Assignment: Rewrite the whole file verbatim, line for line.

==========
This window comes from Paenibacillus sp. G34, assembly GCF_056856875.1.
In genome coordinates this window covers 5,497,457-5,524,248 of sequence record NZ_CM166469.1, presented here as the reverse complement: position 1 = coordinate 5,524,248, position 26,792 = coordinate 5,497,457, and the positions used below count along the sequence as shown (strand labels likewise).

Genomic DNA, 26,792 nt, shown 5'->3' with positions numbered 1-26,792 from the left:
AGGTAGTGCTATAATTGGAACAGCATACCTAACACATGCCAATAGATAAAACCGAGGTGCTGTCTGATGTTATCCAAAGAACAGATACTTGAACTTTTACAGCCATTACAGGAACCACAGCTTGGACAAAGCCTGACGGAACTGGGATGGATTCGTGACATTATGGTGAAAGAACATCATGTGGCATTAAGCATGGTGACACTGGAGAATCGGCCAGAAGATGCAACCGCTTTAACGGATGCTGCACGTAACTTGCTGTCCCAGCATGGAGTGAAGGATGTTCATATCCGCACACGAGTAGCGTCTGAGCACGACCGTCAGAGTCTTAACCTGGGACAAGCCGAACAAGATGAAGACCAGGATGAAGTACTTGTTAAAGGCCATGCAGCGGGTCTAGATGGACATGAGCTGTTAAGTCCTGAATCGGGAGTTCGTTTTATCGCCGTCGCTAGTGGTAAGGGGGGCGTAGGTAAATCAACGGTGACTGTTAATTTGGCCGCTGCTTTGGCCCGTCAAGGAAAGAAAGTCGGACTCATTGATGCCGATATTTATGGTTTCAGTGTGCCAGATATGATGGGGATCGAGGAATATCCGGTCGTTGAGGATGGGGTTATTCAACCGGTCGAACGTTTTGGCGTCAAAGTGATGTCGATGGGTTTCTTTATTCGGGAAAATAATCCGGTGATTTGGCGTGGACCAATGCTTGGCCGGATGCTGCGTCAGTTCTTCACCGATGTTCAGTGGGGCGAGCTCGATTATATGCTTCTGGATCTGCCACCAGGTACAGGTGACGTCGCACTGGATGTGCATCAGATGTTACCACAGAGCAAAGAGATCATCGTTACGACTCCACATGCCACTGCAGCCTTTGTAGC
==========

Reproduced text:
This window comes from Paenibacillus sp. G34, assembly GCF_056856875.1.
In genome coordinates this window covers 5,497,457-5,524,248 of sequence record NZ_CM166469.1, presented here as the reverse complement: position 1 = coordinate 5,524,248, position 26,792 = coordinate 5,497,457, and the positions used below count along the sequence as shown (strand labels likewise).

Genomic DNA, 26,792 nt, shown 5'->3' with positions numbered 1-26,792 from the left:
AGGTAGTGCTATAATTGGAACAGCATACCTAACACATGCCAATAGATAAAACCGAGGTGCTGTCTGATGTTATCCAAAGAACAGATACTTGAACTTTTACAGCCATTACAGGAACCACAGCTTGGACAAAGCCTGACGGAACTGGGATGGATTCGTGACATTATGGTGAAAGAACATCATGTGGCATTAAGCATGGTGACACTGGAGAATCGGCCAGAAGATGCAACCGCTTTAACGGATGCTGCACGTAACTTGCTGTCCCAGCATGGAGTGAAGGATGTTCATATCCGCACACGAGTAGCGTCTGAGCACGACCGTCAGAGTCTTAACCTGGGACAAGCCGAACAAGATGAAGACCAGGATGAAGTACTTGTTAAAGGCCATGCAGCGGGTCTAGATGGACATGAGCTGTTAAGTCCTGAATCGGGAGTTCGTTTTATCGCCGTCGCTAGTGGTAAGGGGGGCGTAGGTAAATCAACGGTGACTGTTAATTTGGCCGCTGCTTTGGCCCGTCAAGGAAAGAAAGTCGGACTCATTGATGCCGATATTTATGGTTTCAGTGTGCCAGATATGATGGGGATCGAGGAATATCCGGTCGTTGAGGATGGGGTTATTCAACCGGTCGAACGTTTTGGCGTCAAAGTGATGTCGATGGGTTTCTTTATTCGGGAAAATAATCCGGTGATTTGGCGTGGACCAATGCTTGGCCGGATGCTGCGTCAGTTCTTCACCGATGTTCAGTGGGGCGAGCTCGATTATATGCTTCTGGATCTGCCACCAGGTACAGGTGACGTCGCACTGGATGTGCATCAGATGTTACCACAGAGCAAAGAGATCATCGTTACGACTCCACATGCCACTGCAGCCTTTGTAGC